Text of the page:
Infection Control Today

MAY 2019

ICT delivers to infection preventionists & their colleagues in the operating room, sterile processing/central sterile, environmental services & materials management, timely & relevant news, trends & information impacting the profession & the industry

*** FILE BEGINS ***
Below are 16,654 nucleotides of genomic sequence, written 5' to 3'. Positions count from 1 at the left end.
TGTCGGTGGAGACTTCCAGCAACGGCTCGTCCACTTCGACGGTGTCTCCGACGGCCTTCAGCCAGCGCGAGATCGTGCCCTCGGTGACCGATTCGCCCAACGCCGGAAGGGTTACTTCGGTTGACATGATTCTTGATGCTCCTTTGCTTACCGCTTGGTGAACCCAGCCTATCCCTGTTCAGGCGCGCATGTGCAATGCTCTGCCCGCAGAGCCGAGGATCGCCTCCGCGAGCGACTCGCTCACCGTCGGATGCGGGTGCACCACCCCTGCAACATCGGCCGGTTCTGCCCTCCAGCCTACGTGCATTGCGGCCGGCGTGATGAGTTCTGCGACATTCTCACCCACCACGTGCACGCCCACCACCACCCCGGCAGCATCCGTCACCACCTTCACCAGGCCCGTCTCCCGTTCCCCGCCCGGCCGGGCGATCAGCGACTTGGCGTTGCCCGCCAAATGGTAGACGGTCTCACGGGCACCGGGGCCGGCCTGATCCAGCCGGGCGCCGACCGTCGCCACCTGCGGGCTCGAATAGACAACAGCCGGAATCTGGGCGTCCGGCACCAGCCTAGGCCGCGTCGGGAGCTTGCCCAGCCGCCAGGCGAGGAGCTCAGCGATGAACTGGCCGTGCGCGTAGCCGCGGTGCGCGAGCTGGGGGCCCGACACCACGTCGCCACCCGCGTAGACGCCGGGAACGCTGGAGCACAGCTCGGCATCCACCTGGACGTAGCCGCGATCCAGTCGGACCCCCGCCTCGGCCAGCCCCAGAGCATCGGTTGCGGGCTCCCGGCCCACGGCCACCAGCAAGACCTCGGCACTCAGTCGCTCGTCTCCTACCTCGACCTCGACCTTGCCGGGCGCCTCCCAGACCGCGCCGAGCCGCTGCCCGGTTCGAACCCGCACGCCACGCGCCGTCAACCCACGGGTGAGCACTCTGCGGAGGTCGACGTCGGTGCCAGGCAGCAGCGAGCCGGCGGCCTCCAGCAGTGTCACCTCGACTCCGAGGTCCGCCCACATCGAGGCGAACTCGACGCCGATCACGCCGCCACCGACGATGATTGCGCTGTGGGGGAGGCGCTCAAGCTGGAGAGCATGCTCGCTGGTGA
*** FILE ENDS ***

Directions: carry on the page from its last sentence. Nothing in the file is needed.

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29 May 2019 ICT HLD Solution: • Date opened • Expiration date once HLD solution is opened • HLD solution lot number (batch) and manufacturer's solution efficacy expiration date associated with the HLD lot number (batch) • Temperature of the solution in the AER unit • Initials of the processor • Adenosine triphosphate protein surveillance testing results can also be recorded on the same document actual and potential risk, and work toward a standard of practice that eradicates or reduces any actual or potential risk to patients. Mixing Lot/Batch Numbers The potential danger in mixing Lot / batch numbers is real. Manufacturers and distributors will tell healthcare that they cannot guarantee matching Lot / batch numbers. In addition, they will also tell healthcare that if the choice is made to mix lot/batch numbers, the manufacturer nor the distributor will stand behind that decision when it comes down to verification of the solution efficacy once multiple lot/batch numbers with multiple solution-efficacy expiration dates have been mixed thus creating a different solution efficacy that cannot be verified or tracked if there is a failure. The liability would rest solely with the healthcare facility that chose to mix the lot/batch numbers. Here are the critical questions to ask the manufacturer's medical affairs department: Introduction: Each Lot number has its own expiration date or solution efficacy date. Healthcare is asked to document the Lot number with the corresponding solution efficacy date along with the when opened date and its respective expiration date after opening. We are also asked to test MEC/MRC, using a solution specific test strip to verify solution efficacy prior to each use. Everyone can agree on that. Here are the issues: 1. Manufacturers/distributors do not guarantee to deliver same lot numbers/ efficacy dates. 2. Issue No. 1 above forces healthcare professionals to potentially choose to mix lot numbers and respectively solution efficacy dates. 3. While healthcare will test the MEC/MRC before each use, if we are using multiple Lot numbers with multiple solution efficacy dates we are not really able to verify the efficacy of any "one" of the solutions used. In fact by mixing Lots and solution efficacy dates we have in effect: a. Negated any company/ distributor liability b. Opened healthcare up to serious p o t e n t i a l l i a b i l i t y b e c a u s e healthcare is not able to verify the solution efficacy of all the potential lot(s) used (together) nor is it able to track the efficacy (of the newly formed solution) in the potential that healthcare might be in a litigation case. Thereby creating enough doubt to lose a case. Healthcare personnel record the lot/batch number and manufacturer solution efficacy expiration date of the corresponding lot/batch number for tracking when there is a potential/ actual failure with either the HLD or the AER unit. If there is a MEC/MRC failure, before the manufacturer's recommended use date after opening, healthcare professionals need to know which lot/batch number to recall. We can't just change the HLD and call it a day; we must report the failure so that other healthcare facilities do not have potential failures and other patients are not potentially put at risk because a manufacturer did not know there was a potential problem with a lot/batch number in circulation. Healthcare facilities report this infor- mation to infection prevention and control departments and leadership in the event that a patient must be notified; depending on the type of failure and the extent it reaches, manufacturers/FDA MedWatch or state/local healthcare regulatory bodies that pertain to patient-care delivery failures. Everything we do hinges upon the "what if" and "what are." Our role as healthcare providers is to identify c. By using multiple lot s with multiple solution efficacy dates, healthcare personnel in essence have created a new solution (lot) with an efficacy date they cannot verify because they cannot test or validate its efficacy. This is something the manufacturer does which is why it is listed on the packaging. Manufacturers certainly do not stand behind the use of multiple lots/solution expiration dates but will not put it in writing, either. d. Healthcare personnel would have to repor t all lot s used in a recall. Companies could potentially have to recall multiple Lots rather than just one. The expense would be exponential. The real-world expectation would be that healthcare would discard the affected solution (lot) and buy more without reporting any efficacy issues. e. Healthcare facilities often must report recalls that may affect a patient, to internal infection control departments, state, local and federal governing bodies. f. Joint Commission asks healthcare to show verification of lot and solution efficacy. 4. While we understand why companies and distributors are telling us that there can be no lot/solution efficacy date delivery guarantee, companies/ distributors of medical devices/supplies operate much like healthcare in that we employ the "first in, first out" rule. In addition, the standards of practice recommend healthcare record lot number not numbers of solution used not solutions. Here are the questions: 1. Is there any documentation available that states that the use of multiple Lots with multiple efficacy dates is recommended from manufacturer XYZ? 2. My vendor's representative stated that he/she always teaches his/her customers to use same Lots/efficacy expiration dates and not to mix them. Can manufacturers at least make sure they are sending distributors the same Lot and solution efficacy dates using the "first in, first out" rule? Here is a real manufacturer response: "It is important to follow both the storage and use instructions from the IFU as well as